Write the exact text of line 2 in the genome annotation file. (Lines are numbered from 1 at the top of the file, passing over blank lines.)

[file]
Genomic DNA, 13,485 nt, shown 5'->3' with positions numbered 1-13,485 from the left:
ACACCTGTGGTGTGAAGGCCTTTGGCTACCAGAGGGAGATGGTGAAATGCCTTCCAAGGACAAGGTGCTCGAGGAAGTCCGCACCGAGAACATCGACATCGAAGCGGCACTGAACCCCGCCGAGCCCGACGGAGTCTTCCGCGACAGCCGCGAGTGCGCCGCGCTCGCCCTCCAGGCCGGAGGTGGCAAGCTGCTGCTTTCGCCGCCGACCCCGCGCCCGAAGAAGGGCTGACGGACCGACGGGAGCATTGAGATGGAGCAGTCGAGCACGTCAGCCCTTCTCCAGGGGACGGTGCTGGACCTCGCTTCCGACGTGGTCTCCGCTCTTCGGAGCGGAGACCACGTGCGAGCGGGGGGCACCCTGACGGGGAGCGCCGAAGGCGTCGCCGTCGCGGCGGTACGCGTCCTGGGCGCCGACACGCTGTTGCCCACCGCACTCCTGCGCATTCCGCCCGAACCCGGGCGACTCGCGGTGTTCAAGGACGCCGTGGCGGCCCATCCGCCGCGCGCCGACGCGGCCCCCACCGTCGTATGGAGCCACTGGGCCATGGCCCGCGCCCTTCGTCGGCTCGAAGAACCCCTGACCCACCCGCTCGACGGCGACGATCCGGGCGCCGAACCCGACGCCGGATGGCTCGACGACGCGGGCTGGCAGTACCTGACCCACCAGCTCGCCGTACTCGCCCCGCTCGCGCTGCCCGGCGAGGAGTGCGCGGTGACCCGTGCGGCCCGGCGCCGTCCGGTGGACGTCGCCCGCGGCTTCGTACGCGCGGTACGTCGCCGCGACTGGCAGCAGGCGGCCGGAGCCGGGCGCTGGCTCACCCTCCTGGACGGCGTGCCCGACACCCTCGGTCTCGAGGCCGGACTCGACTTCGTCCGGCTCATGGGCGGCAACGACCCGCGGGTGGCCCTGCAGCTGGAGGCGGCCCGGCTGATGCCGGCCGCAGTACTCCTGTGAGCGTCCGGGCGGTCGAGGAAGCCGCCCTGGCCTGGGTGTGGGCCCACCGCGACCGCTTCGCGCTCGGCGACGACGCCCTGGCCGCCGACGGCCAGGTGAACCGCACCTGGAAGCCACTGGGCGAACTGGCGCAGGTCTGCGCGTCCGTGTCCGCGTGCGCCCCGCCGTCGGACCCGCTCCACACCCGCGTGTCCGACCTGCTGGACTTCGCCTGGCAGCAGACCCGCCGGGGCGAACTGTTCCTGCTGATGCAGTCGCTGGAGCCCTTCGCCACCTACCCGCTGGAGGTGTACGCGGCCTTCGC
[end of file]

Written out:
ACACCTGTGGTGTGAAGGCCTTTGGCTACCAGAGGGAGATGGTGAAATGCCTTCCAAGGACAAGGTGCTCGAGGAAGTCCGCACCGAGAACATCGACATCGAAGCGGCACTGAACCCCGCCGAGCCCGACGGAGTCTTCCGCGACAGCCGCGAGTGCGCCGCGCTCGCCCTCCAGGCCGGAGGTGGCAAGCTGCTGCTTTCGCCGCCGACCCCGCGCCCGAAGAAGGGCTGACGGACCGACGGGAGCATTGAGATGGAGCAGTCGAGCACGTCAGCCCTTCTCCAGGGGACGGTGCTGGACCTCGCTTCCGACGTGGTCTCCGCTCTTCGGAGCGGAGACCACGTGCGAGCGGGGGGCACCCTGACGGGGAGCGCCGAAGGCGTCGCCGTCGCGGCGGTACGCGTCCTGGGCGCCGACACGCTGTTGCCCACCGCACTCCTGCGCATTCCGCCCGAACCCGGGCGACTCGCGGTGTTCAAGGACGCCGTGGCGGCCCATCCGCCGCGCGCCGACGCGGCCCCCACCGTCGTATGGAGCCACTGGGCCATGGCCCGCGCCCTTCGTCGGCTCGAAGAACCCCTGACCCACCCGCTCGACGGCGACGATCCGGGCGCCGAACCCGACGCCGGATGGCTCGACGACGCGGGCTGGCAGTACCTGACCCACCAGCTCGCCGTACTCGCCCCGCTCGCGCTGCCCGGCGAGGAGTGCGCGGTGACCCGTGCGGCCCGGCGCCGTCCGGTGGACGTCGCCCGCGGCTTCGTACGCGCGGTACGTCGCCGCGACTGGCAGCAGGCGGCCGGAGCCGGGCGCTGGCTCACCCTCCTGGACGGCGTGCCCGACACCCTCGGTCTCGAGGCCGGACTCGACTTCGTCCGGCTCATGGGCGGCAACGACCCGCGGGTGGCCCTGCAGCTGGAGGCGGCCCGGCTGATGCCGGCCGCAGTACTCCTGTGAGCGTCCGGGCGGTCGAGGAAGCCGCCCTGGCCTGGGTGTGGGCCCACCGCGACCGCTTCGCGCTCGGCGACGACGCCCTGGCCGCCGACGGCCAGGTGAACCGCACCTGGAAGCCACTGGGCGAACTGGCGCAGGTCTGCGCGTCCGTGTCCGCGTGCGCCCCGCCGTCGGACCCGCTCCACACCCGCGTGTCCGACCTGCTGGACTTCGCCTGGCAGCAGACCCGCCGGGGCGAACTGTTCCTGCTGATGCAGTCGCTGGAGCCCTTCGCCACCTACCCGCTGGAGGTGTACGCGGCCTTCGC